PARK CITY — Chris Fogt thought of them when the bobsled he was riding overturned on the treacherous track in Whistler, British Columbia, ending his Olympic medal hopes.
It was their strength he summoned when the searing pain of the violent crash in February 2010 tempted him to let go — to give up.
He remembers the difficulty of their duty when he's sweating in a gym — legs screaming, heart pounding — and he's able to push a little harder.
He represents them when he stands at the start line of an icy track and feels a little stronger, a little faster and infinitely more proud.
He carries with him every minute of every day the support they offered him when they all suffered tedious but sometimes life-threatening duty in Iraq for the country they all love.
It was the faces, the sacrifice and the encouragement of his fellow U.S. soldiers that convinced him not to give up on his dream of chasing Olympic glory. After all, they need him, and in very significant ways, he needs them.
"I talked to my commander quite often," said Fogt, a 29-year-old graduate of American Fork High School who is a push athlete for USA II. He is also a first lieutenant in the U.S. Army specializing in military intelligence. He spent a year in Iraq after competing in the 2010 Winter Games in Vancouver.
"They offer unwavering support through the ups and downs. I have friends over in Afghanistan still today," he said after competing in Park City Saturday. "They actually watch my races, and before I've even finished, I'll have texts on my phone saying, 'Good job!'"
Fogt was running track for Utah Valley University when a couple recruiters complimented him on his speed and asked him if he would consider trying out for the U.S. bobsled team. He was intrigued by the idea of representing his country in the Olympics, so he participated in testing and proved to be one of the best.
He was already involved in ROTC, so being accepted into the Army's World Class Athlete Program became the perfect marriage of two of Fogt's passions — the military and athletic competition. In exchange for his service, he has the funding and freedom to pursue his Olympic dreams.
"WCAP is the best sponsor you could ever have," said Fogt, who with his USA II teammates earned the fastest push time and fifth place overall in the four-man bobsled event in Saturday's FIBT World Cup at Utah Olympic Park. "They're really supportive of us. They allow us to travel, pay for bills, buy equipment; they help out with all of that. I think that's why we're doing so well together. We have the funding and the help and the kind of mentality of being, it may sound cliché, but being Army strong."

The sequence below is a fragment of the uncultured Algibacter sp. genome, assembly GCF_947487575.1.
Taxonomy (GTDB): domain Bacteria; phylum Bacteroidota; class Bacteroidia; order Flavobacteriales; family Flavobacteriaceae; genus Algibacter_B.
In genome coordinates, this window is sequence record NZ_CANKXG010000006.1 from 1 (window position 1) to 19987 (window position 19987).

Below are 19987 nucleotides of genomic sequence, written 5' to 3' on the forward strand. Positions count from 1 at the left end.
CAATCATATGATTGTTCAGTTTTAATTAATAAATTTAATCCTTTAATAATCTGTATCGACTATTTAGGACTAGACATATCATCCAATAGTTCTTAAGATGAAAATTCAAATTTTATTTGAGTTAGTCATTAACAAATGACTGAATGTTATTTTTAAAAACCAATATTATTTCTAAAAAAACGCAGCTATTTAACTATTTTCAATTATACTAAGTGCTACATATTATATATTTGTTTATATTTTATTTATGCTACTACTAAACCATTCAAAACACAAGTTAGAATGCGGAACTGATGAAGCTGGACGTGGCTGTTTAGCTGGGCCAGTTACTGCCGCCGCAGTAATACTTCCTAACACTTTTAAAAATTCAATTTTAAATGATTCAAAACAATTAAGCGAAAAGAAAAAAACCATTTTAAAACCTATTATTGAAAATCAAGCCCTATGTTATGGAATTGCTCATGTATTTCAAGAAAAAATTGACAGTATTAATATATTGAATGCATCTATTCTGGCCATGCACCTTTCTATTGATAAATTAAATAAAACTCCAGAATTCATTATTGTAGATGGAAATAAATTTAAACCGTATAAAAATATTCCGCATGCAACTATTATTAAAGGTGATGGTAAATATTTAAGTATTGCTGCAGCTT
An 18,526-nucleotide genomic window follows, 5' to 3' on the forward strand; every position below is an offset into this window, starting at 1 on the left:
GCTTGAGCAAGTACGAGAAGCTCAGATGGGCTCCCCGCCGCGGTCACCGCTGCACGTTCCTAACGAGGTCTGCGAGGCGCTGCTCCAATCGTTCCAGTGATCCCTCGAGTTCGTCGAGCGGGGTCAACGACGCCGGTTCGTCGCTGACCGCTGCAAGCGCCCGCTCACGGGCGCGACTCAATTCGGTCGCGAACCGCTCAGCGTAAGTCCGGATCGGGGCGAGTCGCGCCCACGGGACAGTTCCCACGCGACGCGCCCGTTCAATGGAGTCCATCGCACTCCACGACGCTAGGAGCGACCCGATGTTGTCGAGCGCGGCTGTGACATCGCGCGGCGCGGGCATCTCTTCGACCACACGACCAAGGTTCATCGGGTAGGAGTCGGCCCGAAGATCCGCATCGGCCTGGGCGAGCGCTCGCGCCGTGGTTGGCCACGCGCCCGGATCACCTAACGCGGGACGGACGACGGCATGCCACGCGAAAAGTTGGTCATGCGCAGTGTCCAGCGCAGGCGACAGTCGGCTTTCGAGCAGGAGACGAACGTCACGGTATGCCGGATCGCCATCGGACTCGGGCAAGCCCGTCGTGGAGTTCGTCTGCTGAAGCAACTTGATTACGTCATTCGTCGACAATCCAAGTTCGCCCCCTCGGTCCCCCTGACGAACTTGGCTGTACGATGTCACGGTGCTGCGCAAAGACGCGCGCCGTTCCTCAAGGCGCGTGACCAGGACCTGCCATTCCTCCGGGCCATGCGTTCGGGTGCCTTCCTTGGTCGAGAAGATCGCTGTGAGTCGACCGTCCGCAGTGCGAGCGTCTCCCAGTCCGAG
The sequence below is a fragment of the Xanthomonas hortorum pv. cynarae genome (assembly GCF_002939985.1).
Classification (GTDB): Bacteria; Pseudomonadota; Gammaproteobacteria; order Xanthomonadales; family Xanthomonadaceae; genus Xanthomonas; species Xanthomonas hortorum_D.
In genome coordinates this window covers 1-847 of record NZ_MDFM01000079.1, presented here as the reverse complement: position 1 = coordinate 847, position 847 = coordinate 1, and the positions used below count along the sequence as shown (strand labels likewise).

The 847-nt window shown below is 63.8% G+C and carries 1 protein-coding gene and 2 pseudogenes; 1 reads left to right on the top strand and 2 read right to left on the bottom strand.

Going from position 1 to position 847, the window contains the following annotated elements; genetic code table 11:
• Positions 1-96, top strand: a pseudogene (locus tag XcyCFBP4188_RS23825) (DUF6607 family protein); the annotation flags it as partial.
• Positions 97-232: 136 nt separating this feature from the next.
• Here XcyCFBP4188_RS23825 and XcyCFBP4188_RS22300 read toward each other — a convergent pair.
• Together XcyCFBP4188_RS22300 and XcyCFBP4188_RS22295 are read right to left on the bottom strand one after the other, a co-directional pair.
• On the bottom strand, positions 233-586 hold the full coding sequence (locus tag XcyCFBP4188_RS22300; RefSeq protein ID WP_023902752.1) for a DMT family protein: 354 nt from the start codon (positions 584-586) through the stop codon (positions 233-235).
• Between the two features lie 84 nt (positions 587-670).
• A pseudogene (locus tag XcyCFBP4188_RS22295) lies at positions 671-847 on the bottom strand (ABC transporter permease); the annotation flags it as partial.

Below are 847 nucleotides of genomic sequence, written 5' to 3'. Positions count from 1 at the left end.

WCAP also provides athletes like Fogt a secondary team, one he felt compelled to commit to after competing in Vancouver in 2010. In press conferences after the crash, his first concern was rejoining his unit and serving his country.
He wanted to be a soldier — not a soldier athlete.
That summer Fogt was deployed to Iraq for a year, and found the work there was some of the most challenging and rewarding of his life. What he didn't expect was how much it means to his fellow soldiers that he has succeeded as an athlete.
"When I met people over there, they were really inspired," said Fogt.
They had questions and congratulations. They asked him to recount stories of the experience when they had downtime in convoys.
"It was something to talk about," he said. "It really helped us gel. They think it's awesome."
Fogt, who served a mission in the Philippines for The Church of Jesus Christ of Latter-day Saints before attending UVU, said his work in Iraq meant so much to him, he almost abandoned his Olympic dream.
"I almost quit and wanted to go full-time Army," he said smiling. "My mentor is a two-star general, and he said this is a once in a life-time opportunity."
Knowing that his combat brothers find his athletic endeavors inspiring energizes Fogt, who doesn't take his work on the bobsled track lightly.
"I haven't taken time off just to go sled down a hill,' he said, "I'm trying to win a medal and represent our country in that way. … For me, I feel like I need to work even harder to support those guys."
And in a way, he represents them.
"It gives me the extra motivation, knowing the hardships of leaving their families their friends, and having and that camaraderie (with them). It helps me a lot."
It also helps that Fogt pushes for another WCAP athlete, driver Nick Cunningham. Fogt's pilot in Vancouver was also a member of the Army National Guard, John Napier, who did retire from bobsled to serve in the military full-time.
"I tried to talk him out of it, I'm not going to lie," Fogt with a little smile. But he's grateful he can put his trust in another driver who understands the soldier's bond and how conflicted they feel competing in sporting events when their brothers are fighting battles half a world away.
"It provides a little extra bond," said Cunningham as Fogt puts his hand on the pilot's shoulder.
On Fogt's Team USA uniform, there is a patch on his arm bearing the logo of the U.S. Army National Guard.
"When I look down at that it reminds me of my buddies in Iraq," he said. "It reminds me to push harder."
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